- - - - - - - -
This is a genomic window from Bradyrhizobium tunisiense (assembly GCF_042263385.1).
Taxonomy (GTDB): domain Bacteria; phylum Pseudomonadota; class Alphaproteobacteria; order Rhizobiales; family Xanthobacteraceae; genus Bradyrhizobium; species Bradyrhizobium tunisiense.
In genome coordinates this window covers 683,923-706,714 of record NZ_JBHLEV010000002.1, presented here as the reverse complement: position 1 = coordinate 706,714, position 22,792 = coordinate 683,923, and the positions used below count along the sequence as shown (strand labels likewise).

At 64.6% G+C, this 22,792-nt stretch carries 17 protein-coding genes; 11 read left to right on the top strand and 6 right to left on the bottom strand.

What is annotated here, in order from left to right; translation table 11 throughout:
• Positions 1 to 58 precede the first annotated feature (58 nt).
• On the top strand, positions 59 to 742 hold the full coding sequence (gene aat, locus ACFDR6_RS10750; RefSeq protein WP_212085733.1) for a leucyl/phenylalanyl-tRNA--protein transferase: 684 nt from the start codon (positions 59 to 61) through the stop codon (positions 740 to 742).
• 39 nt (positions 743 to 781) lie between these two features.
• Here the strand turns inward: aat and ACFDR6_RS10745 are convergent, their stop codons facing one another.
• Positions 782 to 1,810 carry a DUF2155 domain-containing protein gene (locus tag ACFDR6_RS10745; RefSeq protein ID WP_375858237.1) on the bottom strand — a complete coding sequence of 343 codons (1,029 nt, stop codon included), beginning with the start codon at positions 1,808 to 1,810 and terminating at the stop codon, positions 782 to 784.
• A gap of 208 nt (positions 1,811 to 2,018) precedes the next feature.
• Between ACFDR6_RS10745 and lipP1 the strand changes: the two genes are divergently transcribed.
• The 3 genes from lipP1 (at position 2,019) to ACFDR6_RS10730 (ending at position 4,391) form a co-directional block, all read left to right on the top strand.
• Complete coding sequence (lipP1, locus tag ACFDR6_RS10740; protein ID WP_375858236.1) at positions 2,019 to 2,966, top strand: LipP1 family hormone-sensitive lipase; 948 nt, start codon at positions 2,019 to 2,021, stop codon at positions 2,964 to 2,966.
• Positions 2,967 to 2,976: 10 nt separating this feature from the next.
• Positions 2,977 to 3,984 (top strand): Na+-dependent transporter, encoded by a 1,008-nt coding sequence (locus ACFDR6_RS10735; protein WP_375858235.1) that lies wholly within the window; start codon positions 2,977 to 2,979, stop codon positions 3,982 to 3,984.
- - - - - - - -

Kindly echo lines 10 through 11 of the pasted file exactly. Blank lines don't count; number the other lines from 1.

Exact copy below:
• Positions 782 to 1,810 carry a DUF2155 domain-containing protein gene (locus tag ACFDR6_RS10745; RefSeq protein ID WP_375858237.1) on the bottom strand — a complete coding sequence of 343 codons (1,029 nt, stop codon included), beginning with the start codon at positions 1,808 to 1,810 and terminating at the stop codon, positions 782 to 784.
• A gap of 208 nt (positions 1,811 to 2,018) precedes the next feature.